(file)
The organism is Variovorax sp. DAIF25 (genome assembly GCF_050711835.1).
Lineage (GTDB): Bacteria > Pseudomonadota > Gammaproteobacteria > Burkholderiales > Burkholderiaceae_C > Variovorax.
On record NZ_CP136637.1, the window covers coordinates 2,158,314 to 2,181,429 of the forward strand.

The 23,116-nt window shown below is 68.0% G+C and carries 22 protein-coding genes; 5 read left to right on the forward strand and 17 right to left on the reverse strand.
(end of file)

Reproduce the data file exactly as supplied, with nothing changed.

The organism is Variovorax sp. DAIF25 (genome assembly GCF_050711835.1).
Lineage (GTDB): Bacteria > Pseudomonadota > Gammaproteobacteria > Burkholderiales > Burkholderiaceae_C > Variovorax.
On record NZ_CP136637.1, the window covers coordinates 2,158,314 to 2,181,429 of the forward strand.

The 23,116-nt window shown below is 68.0% G+C and carries 22 protein-coding genes; 5 read left to right on the forward strand and 17 right to left on the reverse strand.